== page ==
The Great Sphinx was at the centre of a dream and prophecy for one pharaoh, and the reason why he rose to power. Image Credit: Unsplash/Hossam M Omar

Running late for an exam at school. Falling from a great height. Being chased by a shadowy creature. Teeth falling out. Many of us have the same kind of nightmares, but 4,000 years ago, things were a little different.

Click start to play today’s Spell It, where we ‘warily’ tread into the world of nightmares.

According to an August 2023 report in the National Geographic, the earliest references to dreams were found in approximately 20 ‘Letters to the Dead’, in ancient Egypt. These letters were written on papyrus or pottery and left in the tombs of dead relatives. It was common practice for the living to write to the departed – their letters often included requests for favours, like help in ending a property dispute or wishes for the healthy birth of a child. Sometimes, people would leave inscribed bowls, full of tasty treats, as an incentive for the dead to fulfill their requests.

One such Letter to the Dead describes the first recording of an ancient Egyptian nightmare. In around 2,100BC, a man named Heni wrote to his deceased father, asking him for help with his nightmare. He described how, in his dreams, his father’s servant – a man named Seni – would keep staring at him. Heni alluded to how he mistreated Seni, in his letter, which historians think may have been a confession to relieve his guilty conscience. But Heni also went on to claim he was not the first to abuse Seni, and begged his father with the words: “Do not allow him to do me harm.”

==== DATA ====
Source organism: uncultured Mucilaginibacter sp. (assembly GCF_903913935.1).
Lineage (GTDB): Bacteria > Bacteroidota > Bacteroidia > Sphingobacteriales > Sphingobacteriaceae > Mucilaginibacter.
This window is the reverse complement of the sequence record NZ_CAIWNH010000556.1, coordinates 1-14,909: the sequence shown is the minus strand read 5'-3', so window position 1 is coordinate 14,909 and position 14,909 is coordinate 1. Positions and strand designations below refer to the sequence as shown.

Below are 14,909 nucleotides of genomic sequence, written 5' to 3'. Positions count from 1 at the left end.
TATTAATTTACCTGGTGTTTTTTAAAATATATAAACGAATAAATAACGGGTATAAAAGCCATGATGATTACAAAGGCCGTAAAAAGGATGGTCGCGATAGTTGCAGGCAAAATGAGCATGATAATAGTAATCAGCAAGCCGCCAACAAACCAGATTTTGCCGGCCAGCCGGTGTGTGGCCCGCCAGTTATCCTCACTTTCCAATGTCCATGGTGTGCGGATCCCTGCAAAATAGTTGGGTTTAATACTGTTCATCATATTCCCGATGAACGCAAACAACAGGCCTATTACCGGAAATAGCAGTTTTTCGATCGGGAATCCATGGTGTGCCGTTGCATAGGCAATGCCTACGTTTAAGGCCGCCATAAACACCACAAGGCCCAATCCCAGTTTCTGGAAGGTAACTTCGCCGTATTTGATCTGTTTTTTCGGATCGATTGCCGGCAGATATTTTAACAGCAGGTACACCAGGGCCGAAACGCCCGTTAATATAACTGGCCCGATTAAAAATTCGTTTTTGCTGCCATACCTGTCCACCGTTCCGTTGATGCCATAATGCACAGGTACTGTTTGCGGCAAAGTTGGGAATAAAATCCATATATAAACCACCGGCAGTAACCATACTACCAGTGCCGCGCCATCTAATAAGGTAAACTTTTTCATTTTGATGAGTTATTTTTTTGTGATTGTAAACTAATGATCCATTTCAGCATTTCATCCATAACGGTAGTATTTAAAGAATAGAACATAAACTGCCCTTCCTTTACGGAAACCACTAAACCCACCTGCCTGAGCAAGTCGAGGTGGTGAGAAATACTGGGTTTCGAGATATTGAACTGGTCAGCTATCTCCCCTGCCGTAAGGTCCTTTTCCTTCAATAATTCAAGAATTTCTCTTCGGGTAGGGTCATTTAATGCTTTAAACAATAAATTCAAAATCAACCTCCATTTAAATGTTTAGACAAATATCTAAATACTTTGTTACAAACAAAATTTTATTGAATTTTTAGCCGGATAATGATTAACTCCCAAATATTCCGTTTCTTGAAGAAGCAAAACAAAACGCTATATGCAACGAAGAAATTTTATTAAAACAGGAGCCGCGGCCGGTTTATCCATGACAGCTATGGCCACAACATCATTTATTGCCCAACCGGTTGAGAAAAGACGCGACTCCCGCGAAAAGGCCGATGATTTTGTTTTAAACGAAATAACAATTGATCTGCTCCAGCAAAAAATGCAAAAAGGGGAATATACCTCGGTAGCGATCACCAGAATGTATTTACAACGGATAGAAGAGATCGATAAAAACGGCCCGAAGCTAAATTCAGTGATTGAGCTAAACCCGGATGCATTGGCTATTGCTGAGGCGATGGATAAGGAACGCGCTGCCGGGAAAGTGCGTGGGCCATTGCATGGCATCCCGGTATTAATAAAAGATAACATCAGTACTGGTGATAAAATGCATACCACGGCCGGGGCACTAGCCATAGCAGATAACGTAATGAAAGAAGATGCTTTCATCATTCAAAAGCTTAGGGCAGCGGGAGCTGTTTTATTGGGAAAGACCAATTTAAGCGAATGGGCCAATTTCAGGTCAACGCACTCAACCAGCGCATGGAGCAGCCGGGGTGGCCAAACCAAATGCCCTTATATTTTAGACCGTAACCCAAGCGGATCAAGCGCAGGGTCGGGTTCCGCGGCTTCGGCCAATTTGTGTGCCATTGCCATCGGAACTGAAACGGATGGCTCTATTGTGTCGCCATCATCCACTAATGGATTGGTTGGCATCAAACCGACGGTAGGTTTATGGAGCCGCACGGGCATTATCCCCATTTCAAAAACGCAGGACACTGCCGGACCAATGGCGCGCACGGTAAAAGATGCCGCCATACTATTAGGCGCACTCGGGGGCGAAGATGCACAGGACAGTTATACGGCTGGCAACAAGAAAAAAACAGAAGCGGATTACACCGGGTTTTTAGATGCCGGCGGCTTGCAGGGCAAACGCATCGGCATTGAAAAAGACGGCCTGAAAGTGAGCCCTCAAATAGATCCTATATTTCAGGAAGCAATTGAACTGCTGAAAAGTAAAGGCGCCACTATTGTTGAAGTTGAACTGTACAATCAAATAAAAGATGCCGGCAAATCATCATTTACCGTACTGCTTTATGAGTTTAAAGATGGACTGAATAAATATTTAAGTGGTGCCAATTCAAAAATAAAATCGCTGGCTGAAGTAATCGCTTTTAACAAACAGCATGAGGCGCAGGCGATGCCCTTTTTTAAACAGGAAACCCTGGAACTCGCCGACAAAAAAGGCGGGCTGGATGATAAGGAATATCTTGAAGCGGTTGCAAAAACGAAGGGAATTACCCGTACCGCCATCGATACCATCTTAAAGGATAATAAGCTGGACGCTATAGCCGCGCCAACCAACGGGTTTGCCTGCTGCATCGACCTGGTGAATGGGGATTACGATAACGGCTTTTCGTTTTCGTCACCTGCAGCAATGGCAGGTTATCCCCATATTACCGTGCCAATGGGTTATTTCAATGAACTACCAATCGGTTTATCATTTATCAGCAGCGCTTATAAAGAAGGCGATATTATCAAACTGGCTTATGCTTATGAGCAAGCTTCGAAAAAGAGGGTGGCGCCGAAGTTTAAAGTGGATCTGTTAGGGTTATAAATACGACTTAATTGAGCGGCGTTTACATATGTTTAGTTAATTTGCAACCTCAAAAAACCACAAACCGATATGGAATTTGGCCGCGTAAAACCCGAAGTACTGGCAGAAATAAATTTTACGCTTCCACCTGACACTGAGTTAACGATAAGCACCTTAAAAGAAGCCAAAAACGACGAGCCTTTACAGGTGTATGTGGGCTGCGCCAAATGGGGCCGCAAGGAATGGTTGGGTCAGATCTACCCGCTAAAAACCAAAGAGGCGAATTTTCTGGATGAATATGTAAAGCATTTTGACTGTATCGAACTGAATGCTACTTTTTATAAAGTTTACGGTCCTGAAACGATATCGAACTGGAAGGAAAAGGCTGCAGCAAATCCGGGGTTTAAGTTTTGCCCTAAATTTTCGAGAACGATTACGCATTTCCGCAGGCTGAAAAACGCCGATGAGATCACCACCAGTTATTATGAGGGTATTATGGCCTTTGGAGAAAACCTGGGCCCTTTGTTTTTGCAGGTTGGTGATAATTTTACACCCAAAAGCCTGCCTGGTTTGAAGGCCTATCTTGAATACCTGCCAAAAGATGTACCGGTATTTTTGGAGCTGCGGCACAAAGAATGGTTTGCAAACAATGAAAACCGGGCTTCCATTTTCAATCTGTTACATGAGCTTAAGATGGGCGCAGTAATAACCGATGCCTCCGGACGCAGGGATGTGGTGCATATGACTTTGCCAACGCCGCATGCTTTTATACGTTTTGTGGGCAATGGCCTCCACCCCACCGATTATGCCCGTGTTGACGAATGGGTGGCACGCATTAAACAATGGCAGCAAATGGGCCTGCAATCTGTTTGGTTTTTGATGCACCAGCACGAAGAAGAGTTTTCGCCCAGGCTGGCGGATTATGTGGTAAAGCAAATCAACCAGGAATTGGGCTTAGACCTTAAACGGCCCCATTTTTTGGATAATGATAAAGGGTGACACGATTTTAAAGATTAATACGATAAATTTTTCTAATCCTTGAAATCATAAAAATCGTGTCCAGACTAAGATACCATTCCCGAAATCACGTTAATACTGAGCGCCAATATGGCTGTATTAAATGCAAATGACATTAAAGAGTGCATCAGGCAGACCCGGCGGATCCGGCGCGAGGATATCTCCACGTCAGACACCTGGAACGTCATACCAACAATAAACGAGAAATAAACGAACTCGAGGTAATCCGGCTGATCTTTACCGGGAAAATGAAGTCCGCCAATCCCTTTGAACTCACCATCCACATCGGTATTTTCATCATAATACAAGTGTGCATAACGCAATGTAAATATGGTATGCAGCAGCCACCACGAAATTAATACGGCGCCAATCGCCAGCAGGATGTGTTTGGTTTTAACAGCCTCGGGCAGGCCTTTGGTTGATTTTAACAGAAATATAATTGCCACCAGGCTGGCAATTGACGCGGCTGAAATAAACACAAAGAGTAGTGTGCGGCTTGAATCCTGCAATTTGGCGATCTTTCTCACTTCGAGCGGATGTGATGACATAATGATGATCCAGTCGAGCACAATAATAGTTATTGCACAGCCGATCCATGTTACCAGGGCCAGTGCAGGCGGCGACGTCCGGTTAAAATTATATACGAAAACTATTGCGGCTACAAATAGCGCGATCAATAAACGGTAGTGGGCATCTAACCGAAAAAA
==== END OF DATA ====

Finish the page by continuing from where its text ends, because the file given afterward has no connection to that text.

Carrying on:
The 4,000-year-old reference to a nightmare gave historians an insight into how ancient Egypt viewed the realm of dreams. They placed great value on dreaming, and considered it a way to access a world that’s hidden from view. In fact, the ancient Egyptian word for dream was the noun ‘resut’, which actually means ‘awakening’. They didn’t have a verb for dreaming; it was a passive event – something to be observed and reflected upon.

Today, dreams are thought to give insight into a person’s psyche, but for ancient Egyptians, they provided omens about their present and future.

It’s why pharaohs used dreams liberally, as a way to legitimise their sovereign and gain popularity. One of the most famous royal dreams comes from the late 15th century BC. A young prince, Thutmose, was hunting close to the Great Sphinx, which had been constructed over 1,000 years before he was born, and was lost under the shifting desert sands. Unaware that he was so close to the ancient structure, Thutmose sat down to rest, and fell asleep.

He then dreamt of the deity Re-Horakhty, who told the young man to clear the sands from the Sphinx. He promised him that if he did so, he would become the next pharaoh. When Thutmose awakened, he saw through his end of the deal, and the prophecy was fulfilled.

Thutmose IV commemorated this incident, and his rise to power, by having his dream engraved on a stela, which is now known as the Dream Stela. He placed it between the Sphinx’s paws. Historians today still are not quite sure how Thutmose came to power, but it appears his fateful dream may have helped him secure his right to the throne.

What do you think of dreams and nightmares in ancient Egypt? Play today’s Spell It and let us know at games@gulfnews.com.